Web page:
[need quotation to verify] Hot fudge (sauce)salted caramel “Hot fudge” sauce in the United States and Canada is a chocolate product often used as a topping for ice cream
in a heated form, particularly sundaes and parfaits.
Initiating crystals before the desired time will result in fudge with fewer, larger sugar grains.
Fudge is a type of sugar candy that is made by mixing sugar, butter and milk, heating it to the soft-ball stage at 240 °F (115 °C), and then beating the mixture while it cools
so that it acquires a smooth, creamy consistency.
One also encounters “hot caramel” or “hot butterscotch” but these commercial formulations are not very similar to fudge or hot fudge sauce.
 Despite describing the confections as “Vassar chocolates”, the recipe given comprises sugar, milk, butter, and vanilla extract.
The final texture would then be grainy, a quality that is normally indicative of low-quality fudge.
 An 1893 letter from another Vassar College student describes “fudges” as containing sugar, chocolate, milk, and butter.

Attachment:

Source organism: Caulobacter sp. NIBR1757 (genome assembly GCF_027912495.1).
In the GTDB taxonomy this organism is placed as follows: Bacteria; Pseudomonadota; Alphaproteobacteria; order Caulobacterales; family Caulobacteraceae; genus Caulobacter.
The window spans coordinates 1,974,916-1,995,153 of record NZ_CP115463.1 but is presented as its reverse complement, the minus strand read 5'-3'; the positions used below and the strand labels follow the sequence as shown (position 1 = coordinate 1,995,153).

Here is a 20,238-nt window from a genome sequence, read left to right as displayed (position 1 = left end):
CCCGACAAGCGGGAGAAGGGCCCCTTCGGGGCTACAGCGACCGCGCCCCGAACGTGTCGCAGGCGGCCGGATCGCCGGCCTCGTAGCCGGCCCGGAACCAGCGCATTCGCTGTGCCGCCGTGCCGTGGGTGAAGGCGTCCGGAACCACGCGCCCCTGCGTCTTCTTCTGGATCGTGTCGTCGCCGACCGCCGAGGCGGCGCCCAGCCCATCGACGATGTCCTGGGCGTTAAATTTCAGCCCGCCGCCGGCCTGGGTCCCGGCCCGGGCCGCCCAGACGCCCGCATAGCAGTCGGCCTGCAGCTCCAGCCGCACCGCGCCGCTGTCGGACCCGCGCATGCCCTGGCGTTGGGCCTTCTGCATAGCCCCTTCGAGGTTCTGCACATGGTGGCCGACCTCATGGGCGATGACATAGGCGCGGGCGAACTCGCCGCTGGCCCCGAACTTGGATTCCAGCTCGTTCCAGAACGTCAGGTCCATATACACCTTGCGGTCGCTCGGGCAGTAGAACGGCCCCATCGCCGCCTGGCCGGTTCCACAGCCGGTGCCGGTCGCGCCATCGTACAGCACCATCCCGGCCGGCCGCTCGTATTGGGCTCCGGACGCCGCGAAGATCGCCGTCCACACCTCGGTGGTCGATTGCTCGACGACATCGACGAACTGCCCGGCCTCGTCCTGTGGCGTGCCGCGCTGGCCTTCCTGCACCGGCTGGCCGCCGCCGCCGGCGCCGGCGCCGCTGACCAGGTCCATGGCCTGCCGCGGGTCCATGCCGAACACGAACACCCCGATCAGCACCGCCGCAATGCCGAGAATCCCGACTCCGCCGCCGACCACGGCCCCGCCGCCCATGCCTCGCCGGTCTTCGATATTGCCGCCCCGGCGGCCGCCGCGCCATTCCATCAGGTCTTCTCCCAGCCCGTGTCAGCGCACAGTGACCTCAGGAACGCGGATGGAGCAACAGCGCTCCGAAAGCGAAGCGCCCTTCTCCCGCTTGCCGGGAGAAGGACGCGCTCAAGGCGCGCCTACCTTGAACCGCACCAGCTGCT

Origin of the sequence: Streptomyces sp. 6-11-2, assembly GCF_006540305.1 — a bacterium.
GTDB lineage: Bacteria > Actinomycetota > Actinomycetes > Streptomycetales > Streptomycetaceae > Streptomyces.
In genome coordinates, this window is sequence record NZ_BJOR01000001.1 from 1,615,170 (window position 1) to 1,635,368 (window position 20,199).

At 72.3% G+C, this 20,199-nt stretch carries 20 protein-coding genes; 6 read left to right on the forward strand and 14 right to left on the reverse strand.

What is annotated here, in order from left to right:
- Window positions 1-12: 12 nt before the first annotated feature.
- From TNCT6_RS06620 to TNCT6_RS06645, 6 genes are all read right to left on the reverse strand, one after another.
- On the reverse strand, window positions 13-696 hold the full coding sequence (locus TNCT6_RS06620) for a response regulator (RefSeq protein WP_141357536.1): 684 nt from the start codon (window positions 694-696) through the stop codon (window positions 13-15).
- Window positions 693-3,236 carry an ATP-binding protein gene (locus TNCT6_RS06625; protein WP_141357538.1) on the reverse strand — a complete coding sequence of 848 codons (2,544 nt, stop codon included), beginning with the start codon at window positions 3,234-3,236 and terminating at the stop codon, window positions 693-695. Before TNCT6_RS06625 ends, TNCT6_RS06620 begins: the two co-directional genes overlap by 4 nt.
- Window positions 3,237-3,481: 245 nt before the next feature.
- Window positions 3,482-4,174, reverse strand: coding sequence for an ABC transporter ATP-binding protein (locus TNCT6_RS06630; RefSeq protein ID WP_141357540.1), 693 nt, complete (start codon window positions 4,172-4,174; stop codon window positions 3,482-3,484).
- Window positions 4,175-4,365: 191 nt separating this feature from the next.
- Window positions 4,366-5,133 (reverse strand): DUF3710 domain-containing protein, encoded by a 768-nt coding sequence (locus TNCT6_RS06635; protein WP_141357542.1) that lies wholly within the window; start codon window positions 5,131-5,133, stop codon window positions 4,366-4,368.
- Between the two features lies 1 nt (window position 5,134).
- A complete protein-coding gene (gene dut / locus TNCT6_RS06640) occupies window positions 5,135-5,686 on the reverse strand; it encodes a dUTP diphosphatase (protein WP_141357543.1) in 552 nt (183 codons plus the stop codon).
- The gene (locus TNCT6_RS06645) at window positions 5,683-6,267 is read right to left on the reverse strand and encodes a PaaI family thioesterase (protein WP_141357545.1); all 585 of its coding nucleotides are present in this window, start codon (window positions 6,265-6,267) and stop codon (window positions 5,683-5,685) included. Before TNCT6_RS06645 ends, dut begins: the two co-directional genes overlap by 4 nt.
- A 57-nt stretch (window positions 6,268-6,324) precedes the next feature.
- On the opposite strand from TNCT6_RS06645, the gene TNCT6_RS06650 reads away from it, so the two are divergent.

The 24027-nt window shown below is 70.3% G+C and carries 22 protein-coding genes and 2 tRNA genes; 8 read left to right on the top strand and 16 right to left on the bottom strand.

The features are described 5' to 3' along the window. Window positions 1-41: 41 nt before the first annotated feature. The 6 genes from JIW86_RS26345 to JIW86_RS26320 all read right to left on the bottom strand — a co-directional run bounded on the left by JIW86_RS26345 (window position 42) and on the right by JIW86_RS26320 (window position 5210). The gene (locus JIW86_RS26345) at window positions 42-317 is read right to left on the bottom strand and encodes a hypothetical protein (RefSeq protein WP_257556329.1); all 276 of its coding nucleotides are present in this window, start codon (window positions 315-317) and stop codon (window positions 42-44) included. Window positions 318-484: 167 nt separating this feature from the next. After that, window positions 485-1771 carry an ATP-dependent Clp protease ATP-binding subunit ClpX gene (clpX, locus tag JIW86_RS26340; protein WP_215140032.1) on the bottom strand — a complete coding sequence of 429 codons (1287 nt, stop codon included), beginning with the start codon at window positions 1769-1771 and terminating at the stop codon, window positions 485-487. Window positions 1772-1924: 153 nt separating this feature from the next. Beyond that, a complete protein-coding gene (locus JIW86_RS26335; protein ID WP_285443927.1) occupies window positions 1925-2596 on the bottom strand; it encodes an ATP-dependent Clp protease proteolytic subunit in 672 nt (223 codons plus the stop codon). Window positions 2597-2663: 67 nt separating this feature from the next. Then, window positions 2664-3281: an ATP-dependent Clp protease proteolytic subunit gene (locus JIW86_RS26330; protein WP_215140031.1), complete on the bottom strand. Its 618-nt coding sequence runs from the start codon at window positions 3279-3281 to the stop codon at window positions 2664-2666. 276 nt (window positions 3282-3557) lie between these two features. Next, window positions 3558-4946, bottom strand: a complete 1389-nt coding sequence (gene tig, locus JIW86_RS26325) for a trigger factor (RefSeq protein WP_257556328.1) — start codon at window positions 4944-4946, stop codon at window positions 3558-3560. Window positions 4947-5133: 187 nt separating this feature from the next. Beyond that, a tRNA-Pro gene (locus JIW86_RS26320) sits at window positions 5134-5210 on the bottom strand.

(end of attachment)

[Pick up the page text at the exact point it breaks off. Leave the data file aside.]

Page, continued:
Butter is added, and then the fudge is cooled and beaten until it is thick and small sugar crystals have formed.
Consequently, milkfat and corn syrup are often added.
Before the availability of cheap and accurate thermometers, cooks would use the ice-water, or cold-water, test to determine the saturation of the confection.
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1. ^ Hatala, Greg (2014-01-14). “Made in Jersey: Fudge is a chocolate confection with a Plainfield connection”. NJ Advance.
2. ^ Benning, Lee Edwards (1990). Oh Fudge!: A Celebration of America’s Favorite Candy (1993 ed.). New York: Owl Books. pp. 3–18. ISBN 0-8050-2546-4.
3. ^ Quinion, Michael. “Fudge”. World Wide Words. Retrieved 12 January
4. ^ Martin, Elma (22 December 1892). “Diary”. Vassar College Digital Library. Poughkeepsie, New York, New York. p. 33. Retrieved 12 January 2018.
5. ^ Mansfield, Adelaide (12 November 1893). “Letter”. Vassar College Digital Library. Poughkeepsie,
New York, USA. p. 6. Retrieved 12 January 2018.
6. ^ “Fudges at Vassar”. The Sun. New York, New York, USA. 23 December 1894. p. 1, col. 4. Retrieved 11 January 2018.
7. ^ Werner, Edgar S. (1915). Werner’s Readings and Recitations. Vol. 54. Edgar
S. Werner and Co. p. 159. ISBN 1-145-32274-3.
8. ^ “The Nibble: Origin Of Fudge – History Of Fudge”. www.thenibble.com. Retrieved 2021-08-30.
9. ^ Reed, Anne (13 April 2016). “Tradition lives at Gulf Coast Fudge Co., North Fort Myers”. news-press.com.
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2. Jones, Charlotte Foltz (1991). Mistakes That Worked. Doubleday. ISBN 0-385-26246-9.
Photo credit: https://www.flickr.com/photos/shreveportbossier/7176723954/’]